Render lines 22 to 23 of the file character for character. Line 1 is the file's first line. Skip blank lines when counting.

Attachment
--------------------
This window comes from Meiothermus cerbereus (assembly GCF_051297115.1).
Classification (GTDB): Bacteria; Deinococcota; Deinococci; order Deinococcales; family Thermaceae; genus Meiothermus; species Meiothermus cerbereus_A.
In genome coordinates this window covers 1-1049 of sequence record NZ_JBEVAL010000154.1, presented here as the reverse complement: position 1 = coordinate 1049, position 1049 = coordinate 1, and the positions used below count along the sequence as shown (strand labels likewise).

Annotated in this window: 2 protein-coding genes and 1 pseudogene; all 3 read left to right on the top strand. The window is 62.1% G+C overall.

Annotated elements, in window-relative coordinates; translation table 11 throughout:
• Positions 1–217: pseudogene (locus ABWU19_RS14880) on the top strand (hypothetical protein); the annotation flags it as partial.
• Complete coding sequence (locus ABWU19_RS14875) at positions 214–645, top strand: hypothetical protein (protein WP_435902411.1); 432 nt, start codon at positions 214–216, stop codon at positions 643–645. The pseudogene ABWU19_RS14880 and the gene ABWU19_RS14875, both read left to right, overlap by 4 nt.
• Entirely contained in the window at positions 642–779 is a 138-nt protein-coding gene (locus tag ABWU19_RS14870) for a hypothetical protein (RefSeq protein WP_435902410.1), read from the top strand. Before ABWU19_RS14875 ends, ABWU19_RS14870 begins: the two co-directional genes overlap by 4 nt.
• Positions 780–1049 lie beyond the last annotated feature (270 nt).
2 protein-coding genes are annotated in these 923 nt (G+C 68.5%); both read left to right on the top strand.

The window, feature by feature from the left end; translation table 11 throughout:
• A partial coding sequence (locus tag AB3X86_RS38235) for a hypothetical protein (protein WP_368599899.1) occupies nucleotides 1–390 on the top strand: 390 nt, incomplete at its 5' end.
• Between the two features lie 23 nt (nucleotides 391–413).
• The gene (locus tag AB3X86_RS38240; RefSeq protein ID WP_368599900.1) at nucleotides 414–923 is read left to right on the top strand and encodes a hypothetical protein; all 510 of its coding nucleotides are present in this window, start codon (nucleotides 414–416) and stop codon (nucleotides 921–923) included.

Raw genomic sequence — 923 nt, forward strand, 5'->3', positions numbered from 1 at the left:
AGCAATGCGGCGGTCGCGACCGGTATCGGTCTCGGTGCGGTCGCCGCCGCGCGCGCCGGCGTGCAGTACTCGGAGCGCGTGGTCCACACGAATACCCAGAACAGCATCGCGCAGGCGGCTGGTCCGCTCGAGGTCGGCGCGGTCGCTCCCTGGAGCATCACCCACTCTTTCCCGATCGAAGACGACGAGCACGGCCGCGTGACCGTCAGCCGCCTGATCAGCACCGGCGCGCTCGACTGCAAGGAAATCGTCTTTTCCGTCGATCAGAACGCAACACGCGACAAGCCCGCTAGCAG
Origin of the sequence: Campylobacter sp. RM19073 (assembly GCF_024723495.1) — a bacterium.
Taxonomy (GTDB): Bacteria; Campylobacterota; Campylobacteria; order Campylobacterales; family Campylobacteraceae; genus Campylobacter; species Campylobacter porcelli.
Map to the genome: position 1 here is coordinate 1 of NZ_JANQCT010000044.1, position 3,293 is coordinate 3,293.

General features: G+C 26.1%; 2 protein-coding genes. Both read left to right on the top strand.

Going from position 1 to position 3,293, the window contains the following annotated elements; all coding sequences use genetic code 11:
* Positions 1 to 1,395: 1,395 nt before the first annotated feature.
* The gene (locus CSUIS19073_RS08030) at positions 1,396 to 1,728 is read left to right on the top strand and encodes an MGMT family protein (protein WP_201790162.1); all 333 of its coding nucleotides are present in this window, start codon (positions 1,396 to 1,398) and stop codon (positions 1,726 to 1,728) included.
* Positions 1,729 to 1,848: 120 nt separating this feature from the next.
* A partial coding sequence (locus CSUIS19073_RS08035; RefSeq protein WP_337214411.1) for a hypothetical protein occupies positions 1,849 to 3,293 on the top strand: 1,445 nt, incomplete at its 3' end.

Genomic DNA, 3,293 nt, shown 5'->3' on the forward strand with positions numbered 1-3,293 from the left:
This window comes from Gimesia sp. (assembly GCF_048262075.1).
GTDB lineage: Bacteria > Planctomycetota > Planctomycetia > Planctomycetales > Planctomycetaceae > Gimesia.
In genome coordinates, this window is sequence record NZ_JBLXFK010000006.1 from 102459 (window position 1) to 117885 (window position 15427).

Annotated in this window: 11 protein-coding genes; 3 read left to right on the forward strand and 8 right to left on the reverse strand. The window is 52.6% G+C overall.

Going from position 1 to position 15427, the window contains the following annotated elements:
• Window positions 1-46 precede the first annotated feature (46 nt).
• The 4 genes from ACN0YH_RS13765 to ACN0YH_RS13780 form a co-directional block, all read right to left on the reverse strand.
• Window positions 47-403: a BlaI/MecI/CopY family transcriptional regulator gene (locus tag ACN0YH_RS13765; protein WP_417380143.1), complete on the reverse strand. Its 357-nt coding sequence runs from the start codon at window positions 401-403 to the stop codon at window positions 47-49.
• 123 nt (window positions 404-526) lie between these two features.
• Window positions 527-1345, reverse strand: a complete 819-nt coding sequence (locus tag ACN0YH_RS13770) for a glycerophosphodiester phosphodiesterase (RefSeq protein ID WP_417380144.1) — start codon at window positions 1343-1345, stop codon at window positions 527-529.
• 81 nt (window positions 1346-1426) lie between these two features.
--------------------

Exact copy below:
* Positions 1 to 1,395: 1,395 nt before the first annotated feature.
* The gene (locus CSUIS19073_RS08030) at positions 1,396 to 1,728 is read left to right on the top strand and encodes an MGMT family protein (protein WP_201790162.1); all 333 of its coding nucleotides are present in this window, start codon (positions 1,396 to 1,398) and stop codon (positions 1,726 to 1,728) included.